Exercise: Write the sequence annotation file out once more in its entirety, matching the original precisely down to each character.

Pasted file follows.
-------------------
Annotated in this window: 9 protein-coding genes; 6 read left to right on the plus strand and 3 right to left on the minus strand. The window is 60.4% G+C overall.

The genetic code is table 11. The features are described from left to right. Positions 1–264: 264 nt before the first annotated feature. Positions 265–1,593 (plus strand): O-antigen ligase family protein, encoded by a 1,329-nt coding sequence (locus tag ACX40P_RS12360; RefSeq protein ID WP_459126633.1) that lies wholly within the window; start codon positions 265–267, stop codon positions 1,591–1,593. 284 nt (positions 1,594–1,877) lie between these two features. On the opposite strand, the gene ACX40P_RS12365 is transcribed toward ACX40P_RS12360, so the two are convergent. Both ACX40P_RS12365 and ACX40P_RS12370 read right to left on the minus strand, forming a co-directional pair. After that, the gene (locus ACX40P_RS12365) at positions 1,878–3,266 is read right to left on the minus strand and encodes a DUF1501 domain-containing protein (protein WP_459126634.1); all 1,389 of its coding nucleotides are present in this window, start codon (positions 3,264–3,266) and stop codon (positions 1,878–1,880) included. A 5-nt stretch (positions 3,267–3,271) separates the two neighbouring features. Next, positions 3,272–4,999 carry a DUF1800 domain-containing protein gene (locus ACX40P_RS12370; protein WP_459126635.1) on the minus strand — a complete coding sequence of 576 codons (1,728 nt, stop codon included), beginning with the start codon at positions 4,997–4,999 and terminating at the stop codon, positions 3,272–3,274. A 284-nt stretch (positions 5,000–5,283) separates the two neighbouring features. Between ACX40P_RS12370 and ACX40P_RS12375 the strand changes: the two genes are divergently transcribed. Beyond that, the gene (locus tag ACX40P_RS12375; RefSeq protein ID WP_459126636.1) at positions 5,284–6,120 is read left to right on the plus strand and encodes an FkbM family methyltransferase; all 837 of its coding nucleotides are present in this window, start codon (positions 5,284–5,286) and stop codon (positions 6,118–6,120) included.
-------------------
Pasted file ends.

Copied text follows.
Annotated in this window: 9 protein-coding genes; 6 read left to right on the plus strand and 3 right to left on the minus strand. The window is 60.4% G+C overall.

The genetic code is table 11. The features are described from left to right. Positions 1–264: 264 nt before the first annotated feature. Positions 265–1,593 (plus strand): O-antigen ligase family protein, encoded by a 1,329-nt coding sequence (locus tag ACX40P_RS12360; RefSeq protein ID WP_459126633.1) that lies wholly within the window; start codon positions 265–267, stop codon positions 1,591–1,593. 284 nt (positions 1,594–1,877) lie between these two features. On the opposite strand, the gene ACX40P_RS12365 is transcribed toward ACX40P_RS12360, so the two are convergent. Both ACX40P_RS12365 and ACX40P_RS12370 read right to left on the minus strand, forming a co-directional pair. After that, the gene (locus ACX40P_RS12365) at positions 1,878–3,266 is read right to left on the minus strand and encodes a DUF1501 domain-containing protein (protein WP_459126634.1); all 1,389 of its coding nucleotides are present in this window, start codon (positions 3,264–3,266) and stop codon (positions 1,878–1,880) included. A 5-nt stretch (positions 3,267–3,271) separates the two neighbouring features. Next, positions 3,272–4,999 carry a DUF1800 domain-containing protein gene (locus ACX40P_RS12370; protein WP_459126635.1) on the minus strand — a complete coding sequence of 576 codons (1,728 nt, stop codon included), beginning with the start codon at positions 4,997–4,999 and terminating at the stop codon, positions 3,272–3,274. A 284-nt stretch (positions 5,000–5,283) separates the two neighbouring features. Between ACX40P_RS12370 and ACX40P_RS12375 the strand changes: the two genes are divergently transcribed. Beyond that, the gene (locus tag ACX40P_RS12375; RefSeq protein ID WP_459126636.1) at positions 5,284–6,120 is read left to right on the plus strand and encodes an FkbM family methyltransferase; all 837 of its coding nucleotides are present in this window, start codon (positions 5,284–5,286) and stop codon (positions 6,118–6,120) included.